Divorce is unavoidably messy, but it can become even more confusing, expensive and headache-inducing when it occurs between a couple from two different countries.
The concept of “war brides” in American history popularized international marriages and thereby increased the need for international service of process in divorce proceedings.
The Arrival of the War Bride…
Thousands of foreign women, a quarter-million or more by some estimates, married American G.I.s in the years immediately following World War II. These war brides left behind everything they knew, and put down roots in a foreign land. For the most part, they raised families and became an integral part of American society.
The practice was so common that Cary Grant famously upended gender roles in 1949’s I Was a Male War Bride, playing a French Army officer who marries a beautiful American lieutenant. Hilarity ensues when they try to get the paperwork prepared so he can move stateside, but the couple eventually makes it to America.
As US troops remained stationed abroad during the Cold War, the trend continued. The 1950s and 1960s saw thousands more new brides come from Korea and Vietnam, and even today, soldiers, sailors, airmen and Marines naturally find love overseas.
…And the All-Too-Common Service of Process
Sadly, though, military marriages suffer ever more stress than marriages in civilian society. Inevitably, a large number of these marriages end in divorce. If the marriage ends and the foreign spouse moves back to his or her native land, complex rules of international law are implicated when litigation begins.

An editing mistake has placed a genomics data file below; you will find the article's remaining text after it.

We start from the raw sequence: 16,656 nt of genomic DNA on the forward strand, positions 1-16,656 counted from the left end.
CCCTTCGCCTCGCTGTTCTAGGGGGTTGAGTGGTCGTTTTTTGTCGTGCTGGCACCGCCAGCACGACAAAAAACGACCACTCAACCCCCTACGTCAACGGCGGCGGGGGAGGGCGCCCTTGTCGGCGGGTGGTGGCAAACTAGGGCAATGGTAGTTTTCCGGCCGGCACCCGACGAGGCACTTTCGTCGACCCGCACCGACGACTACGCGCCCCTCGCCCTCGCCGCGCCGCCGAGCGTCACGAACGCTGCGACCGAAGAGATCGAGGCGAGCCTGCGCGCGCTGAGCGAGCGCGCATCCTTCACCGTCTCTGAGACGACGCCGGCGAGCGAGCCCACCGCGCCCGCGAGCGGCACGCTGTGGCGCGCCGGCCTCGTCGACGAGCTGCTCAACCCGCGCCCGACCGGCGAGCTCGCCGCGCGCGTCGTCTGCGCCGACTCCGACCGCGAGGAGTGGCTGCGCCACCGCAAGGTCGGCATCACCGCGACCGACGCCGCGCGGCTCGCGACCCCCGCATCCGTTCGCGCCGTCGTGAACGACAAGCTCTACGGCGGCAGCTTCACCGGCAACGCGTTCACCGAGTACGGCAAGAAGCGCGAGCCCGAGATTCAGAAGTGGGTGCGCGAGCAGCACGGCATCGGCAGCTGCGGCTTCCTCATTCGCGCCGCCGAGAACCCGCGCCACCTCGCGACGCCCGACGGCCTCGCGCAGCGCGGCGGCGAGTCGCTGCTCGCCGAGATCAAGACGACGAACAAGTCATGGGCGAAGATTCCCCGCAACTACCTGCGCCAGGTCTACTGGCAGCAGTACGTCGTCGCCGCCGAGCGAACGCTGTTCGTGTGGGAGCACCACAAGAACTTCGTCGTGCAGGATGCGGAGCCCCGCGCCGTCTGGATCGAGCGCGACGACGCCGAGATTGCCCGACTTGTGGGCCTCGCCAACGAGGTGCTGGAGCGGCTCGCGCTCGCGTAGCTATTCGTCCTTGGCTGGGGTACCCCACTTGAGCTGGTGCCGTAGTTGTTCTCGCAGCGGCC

As in any other US divorce case, the respondent must be served with proper notice of the proceeding. And as in any other civil or commercial suit involving a defendant located abroad, appropriate service of process procedures vary widely by venue and destination country.
Where Are Most Divorce Papers Served?
Understandably, Germany and Korea see a great many such cases, as do the UK and Japan. All of these countries are members of the Hague Service Convention which mandates the appropriate method(s) of service in each.
If the foreign spouse’s home country is not a Hague signatory, U.S. divorce attorneys may find themselves in a quagmire of murky procedures. Simply put, summonses in divorce cases must be served according to the destination country’s allowable procedures, which can be incredibly complex.
Ensure Proper Service of Process
When a US service member prepares dissolution proceedings for service upon a spouse residing abroad, attorneys are well-advised to consult with Legal Language Services, experts in service of process worldwide.
Legal Language Services’ staff attorneys are adept at navigating the intricacies of service methods in both Hague member states and non-treaty countries. Contact us to discuss the unique legal requirements at issue and options available in transnational divorce cases.